Colin Cooke gets his artistry and inspiration from food glorious food. Sometimes a dish that looks fairly easy to create can be deceptive with intricate preparation for a photo shoot. But Colin's love of food, the care of getting the details right and his highly skilled lighting abilities all combine to make him one of the top food photographers working today.
The Japanese soup dish of Ramen has been popular with people all over the world for years. It consists of Chinese-style wheat noodles in a meat or fish-based broth often flavored with soy sauce or miso and uses a variety of toppings. In the 1980s, Ramen became a Japanese cultural icon. It came to the national markets and was a big hit for budget-conscious college students, people traveling and on the go and a satisfying, healthful and fun family meal.
The popular noodle dish got Colin’s juices going to create a book project in collaboration with Art Director Heidi North, whom he had worked with for years on similar projects. With food stylist Glynis Cotton, he did a fantastic job of prepping everything so he could be ready to shoot quickly and effortlessly the next day.
It was a five-day shoot, and Colin and his team powered through a variety of recipes each day. Photography was done on site at his home in Yonkers, using his own props from previous jobs. “Heidi was present each day and did a great job of directing the art and helped in creating really delicious looking images,” says Colin.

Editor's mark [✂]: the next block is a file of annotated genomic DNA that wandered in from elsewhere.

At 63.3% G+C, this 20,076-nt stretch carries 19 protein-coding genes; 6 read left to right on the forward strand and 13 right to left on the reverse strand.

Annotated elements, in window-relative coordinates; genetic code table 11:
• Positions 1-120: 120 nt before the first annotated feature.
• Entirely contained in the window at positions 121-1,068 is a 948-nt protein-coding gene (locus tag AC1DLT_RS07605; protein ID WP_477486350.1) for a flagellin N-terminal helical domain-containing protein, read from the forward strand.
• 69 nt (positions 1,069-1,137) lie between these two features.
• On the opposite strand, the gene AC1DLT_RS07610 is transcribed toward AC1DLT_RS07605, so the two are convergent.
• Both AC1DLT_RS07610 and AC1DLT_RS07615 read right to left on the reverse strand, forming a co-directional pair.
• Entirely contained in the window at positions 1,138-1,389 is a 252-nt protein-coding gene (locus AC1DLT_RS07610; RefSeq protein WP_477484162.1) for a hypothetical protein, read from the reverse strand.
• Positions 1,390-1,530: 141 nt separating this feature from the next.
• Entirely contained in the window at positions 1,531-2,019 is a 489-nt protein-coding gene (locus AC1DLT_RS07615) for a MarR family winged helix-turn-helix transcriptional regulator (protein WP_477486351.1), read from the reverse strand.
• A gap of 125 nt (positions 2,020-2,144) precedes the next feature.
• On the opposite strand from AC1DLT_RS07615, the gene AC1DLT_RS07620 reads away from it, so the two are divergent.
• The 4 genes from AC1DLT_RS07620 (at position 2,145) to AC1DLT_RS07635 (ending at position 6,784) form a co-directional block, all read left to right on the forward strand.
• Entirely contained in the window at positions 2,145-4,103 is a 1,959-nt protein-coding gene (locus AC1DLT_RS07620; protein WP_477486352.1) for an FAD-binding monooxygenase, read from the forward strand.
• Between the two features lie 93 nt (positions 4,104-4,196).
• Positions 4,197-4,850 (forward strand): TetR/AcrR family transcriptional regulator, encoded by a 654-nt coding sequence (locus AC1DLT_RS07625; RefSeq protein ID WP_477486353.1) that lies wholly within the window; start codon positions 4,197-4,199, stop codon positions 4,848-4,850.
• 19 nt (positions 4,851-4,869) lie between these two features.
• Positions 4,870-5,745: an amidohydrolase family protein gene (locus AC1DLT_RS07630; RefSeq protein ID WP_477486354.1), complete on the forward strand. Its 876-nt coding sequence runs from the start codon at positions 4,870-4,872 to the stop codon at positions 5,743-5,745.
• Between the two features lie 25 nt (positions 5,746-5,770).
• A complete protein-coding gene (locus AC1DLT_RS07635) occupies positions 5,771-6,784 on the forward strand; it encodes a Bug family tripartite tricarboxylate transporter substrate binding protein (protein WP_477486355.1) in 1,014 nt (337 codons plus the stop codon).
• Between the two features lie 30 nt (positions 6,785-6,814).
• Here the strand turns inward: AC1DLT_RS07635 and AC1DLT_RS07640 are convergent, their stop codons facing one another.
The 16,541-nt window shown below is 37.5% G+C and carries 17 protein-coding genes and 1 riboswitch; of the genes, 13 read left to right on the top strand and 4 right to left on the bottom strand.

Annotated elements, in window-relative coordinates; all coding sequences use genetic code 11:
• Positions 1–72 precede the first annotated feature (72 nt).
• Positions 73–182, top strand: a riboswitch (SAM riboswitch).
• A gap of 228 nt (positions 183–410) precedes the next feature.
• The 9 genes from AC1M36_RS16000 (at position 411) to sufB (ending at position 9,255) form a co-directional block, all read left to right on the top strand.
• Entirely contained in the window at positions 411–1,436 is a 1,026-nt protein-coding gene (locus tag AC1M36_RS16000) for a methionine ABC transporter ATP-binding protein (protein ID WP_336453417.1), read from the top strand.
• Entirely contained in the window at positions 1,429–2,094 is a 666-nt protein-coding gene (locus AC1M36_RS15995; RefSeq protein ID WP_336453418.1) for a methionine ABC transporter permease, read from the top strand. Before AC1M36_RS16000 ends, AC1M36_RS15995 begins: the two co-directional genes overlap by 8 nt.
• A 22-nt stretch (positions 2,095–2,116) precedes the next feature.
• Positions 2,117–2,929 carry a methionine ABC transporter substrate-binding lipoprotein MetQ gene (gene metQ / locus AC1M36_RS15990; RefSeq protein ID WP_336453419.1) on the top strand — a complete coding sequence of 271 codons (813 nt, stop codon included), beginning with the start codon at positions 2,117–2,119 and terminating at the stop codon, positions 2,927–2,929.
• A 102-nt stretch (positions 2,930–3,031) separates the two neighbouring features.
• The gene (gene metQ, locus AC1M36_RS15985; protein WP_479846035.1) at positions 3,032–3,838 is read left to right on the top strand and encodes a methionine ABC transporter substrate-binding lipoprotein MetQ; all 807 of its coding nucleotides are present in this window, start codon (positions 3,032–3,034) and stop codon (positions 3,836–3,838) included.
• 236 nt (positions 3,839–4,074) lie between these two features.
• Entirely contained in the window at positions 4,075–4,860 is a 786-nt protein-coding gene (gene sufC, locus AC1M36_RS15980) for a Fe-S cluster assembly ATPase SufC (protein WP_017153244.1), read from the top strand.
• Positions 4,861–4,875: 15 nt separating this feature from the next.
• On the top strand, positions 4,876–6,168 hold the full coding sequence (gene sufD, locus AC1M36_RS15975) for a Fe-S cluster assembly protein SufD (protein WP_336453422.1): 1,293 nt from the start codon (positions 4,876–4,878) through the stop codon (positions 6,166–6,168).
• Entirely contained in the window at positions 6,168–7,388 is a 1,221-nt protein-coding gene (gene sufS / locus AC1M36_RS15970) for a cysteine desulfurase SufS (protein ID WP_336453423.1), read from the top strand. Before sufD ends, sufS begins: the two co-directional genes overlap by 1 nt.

Many of the Ramen bowls were donations from friends who had them in their cupboards. Friends and their children as far away as Tokyo who heard about the book, all wanted to contribute their unique selections.
Shooting was off the cuff and informal. Locations as Colin’s front and back porches were used with natural light and an array of props laid out each day for the recipes. As Colin likes to say, Ramen is all about the prep and is very time consuming. Everyone loved the results, and the food at the end of the day was delicious.